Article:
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Sclerosing Mesenteritis in a Child

Sclerosing Mesenteritis in a Child Abstract To the Editor.—Sclerosing mesenteritis is a rare condition of unknown origin that has been reported previously in seven children.1,2 We herein report an additional case in a child. Report of a Case.—A 5-year-old girl presented with increasing abdominal pain of seven days' duration. Her temperature was 39.2°C, and she appeared moderately ill. The abdomen was not distended. There was right-sided abdominal tenderness and fullness but no other peritoneal signs. The white blood cell count was 38 200/mm3 (38.2 × 109/L), with a severe left shift. Barium enema showed a mass on the medial wall of the ascending colon. At operation, a large amount of cloudy, foul-smelling, peritoneal fluid was noted. There was a large tumor attached to the medial (mesenteric) wall of the right colon and the hepatic flexure; it was extremely firm and adherent. The appendix and adjacent bowel appeared normal (Figure, top). References 1. Spark RB, YaKovac WC, Wagget J: Retractile sclerosing mesenteritis: Case report . Clin Pediatr 1971;10:119-122.Crossref 2. Reske M, Namiki H: Sclerosing mesenteritis: Report of two cases . Am J Clin Pathol 1975;64:661-667. http://www.deepdyve.com/assets/images/DeepDyve-Logo-lg.png Archives of Surgery American Medical Association

Sclerosing Mesenteritis in a Child

Sclerosing Mesenteritis in a Child

Abstract

Abstract To the Editor.—Sclerosing mesenteritis is a rare condition of unknown origin that has been reported previously in seven children.1,2 We herein report an additional case in a child. Report of a Case.—A 5-year-old girl presented with increasing abdominal pain of seven days' duration. Her temperature was 39.2°C, and she appeared moderately ill. The abdomen was not distended. There was right-sided abdominal tenderness and fullness but no other peritoneal signs. The...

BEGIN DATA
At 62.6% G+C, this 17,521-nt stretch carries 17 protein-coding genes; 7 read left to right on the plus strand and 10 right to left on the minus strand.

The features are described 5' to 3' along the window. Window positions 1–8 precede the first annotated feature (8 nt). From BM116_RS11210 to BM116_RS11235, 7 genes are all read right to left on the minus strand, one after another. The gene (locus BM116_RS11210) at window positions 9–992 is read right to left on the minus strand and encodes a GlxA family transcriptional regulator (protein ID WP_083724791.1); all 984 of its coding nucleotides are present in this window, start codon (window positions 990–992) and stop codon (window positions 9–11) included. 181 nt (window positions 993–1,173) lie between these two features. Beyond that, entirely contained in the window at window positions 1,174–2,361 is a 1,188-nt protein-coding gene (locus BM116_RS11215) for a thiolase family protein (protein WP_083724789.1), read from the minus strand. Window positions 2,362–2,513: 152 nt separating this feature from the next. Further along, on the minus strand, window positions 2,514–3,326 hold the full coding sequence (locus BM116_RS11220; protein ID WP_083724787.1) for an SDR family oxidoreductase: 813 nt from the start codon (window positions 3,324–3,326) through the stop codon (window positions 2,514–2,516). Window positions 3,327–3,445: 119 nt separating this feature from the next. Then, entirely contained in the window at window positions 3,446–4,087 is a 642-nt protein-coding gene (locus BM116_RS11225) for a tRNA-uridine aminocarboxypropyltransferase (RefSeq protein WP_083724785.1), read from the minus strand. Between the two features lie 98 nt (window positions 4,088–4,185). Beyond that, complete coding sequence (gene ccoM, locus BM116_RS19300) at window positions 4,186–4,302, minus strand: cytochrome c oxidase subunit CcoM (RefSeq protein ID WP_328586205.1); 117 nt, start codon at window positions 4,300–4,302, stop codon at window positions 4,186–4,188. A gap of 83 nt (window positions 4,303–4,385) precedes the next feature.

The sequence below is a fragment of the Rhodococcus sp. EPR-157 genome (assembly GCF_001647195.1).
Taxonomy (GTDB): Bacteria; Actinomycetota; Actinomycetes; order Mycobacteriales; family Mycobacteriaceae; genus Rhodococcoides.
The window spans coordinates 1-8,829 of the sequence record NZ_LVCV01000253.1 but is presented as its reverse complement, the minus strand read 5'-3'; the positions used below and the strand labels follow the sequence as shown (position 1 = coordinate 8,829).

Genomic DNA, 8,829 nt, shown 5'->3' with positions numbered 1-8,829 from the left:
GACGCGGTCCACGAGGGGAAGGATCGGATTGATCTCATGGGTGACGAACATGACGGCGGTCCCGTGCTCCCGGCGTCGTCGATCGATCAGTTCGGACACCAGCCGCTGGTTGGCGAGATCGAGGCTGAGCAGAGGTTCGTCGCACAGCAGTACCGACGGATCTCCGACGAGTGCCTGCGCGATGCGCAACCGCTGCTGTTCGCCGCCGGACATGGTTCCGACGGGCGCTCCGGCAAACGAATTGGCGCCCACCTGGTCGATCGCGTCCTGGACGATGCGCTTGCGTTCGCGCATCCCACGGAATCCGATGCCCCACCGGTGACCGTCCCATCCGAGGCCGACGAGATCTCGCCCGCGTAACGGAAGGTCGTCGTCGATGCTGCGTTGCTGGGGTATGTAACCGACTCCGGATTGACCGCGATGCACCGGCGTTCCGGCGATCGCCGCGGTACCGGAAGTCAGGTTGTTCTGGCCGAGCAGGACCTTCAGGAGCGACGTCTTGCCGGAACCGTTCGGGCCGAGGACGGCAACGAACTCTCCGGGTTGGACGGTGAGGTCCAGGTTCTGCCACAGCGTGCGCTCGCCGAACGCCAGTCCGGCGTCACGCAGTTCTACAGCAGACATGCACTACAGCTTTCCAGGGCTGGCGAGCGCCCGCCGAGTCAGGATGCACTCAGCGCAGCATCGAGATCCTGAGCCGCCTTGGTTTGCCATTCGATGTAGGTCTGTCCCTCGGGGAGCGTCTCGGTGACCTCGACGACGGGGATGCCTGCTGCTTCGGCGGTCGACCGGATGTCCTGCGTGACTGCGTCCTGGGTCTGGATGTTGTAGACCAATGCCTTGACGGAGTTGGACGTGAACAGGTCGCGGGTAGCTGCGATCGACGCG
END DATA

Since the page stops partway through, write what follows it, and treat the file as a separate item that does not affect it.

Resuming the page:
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Publisher
American Medical Association
Copyright
Copyright © 1987 American Medical Association. All Rights Reserved.
ISSN
0004-0010
eISSN
1538-3644
DOI
10.1001/archsurg.1987.01400180117023
Publisher site
See Article on Publisher Site

Abstract

Abstract To the Editor.—Sclerosing mesenteritis is a rare condition of unknown origin that has been reported previously in seven children.1,2 We herein report an additional case in a child. Report of a Case.—A 5-year-old girl presented with increasing abdominal pain of seven days' duration. Her temperature was 39.2°C, and she appeared moderately ill. The abdomen was not distended. There was right-sided abdominal tenderness and fullness but no other peritoneal signs. The white blood cell count was 38 200/mm3 (38.2 × 109/L), with a severe left shift. Barium enema showed a mass on the medial wall of the ascending colon. At operation, a large amount of cloudy, foul-smelling, peritoneal fluid was noted. There was a large tumor attached to the medial (mesenteric) wall of the right colon and the hepatic flexure; it was extremely firm and adherent. The appendix and adjacent bowel appeared normal (Figure, top). References 1. Spark RB, YaKovac WC, Wagget J: Retractile sclerosing mesenteritis: Case report . Clin Pediatr 1971;10:119-122.Crossref 2. Reske M, Namiki H: Sclerosing mesenteritis: Report of two cases . Am J Clin Pathol 1975;64:661-667.

Journal

Archives of SurgeryAmerican Medical Association

Published: Jun 1, 1987

References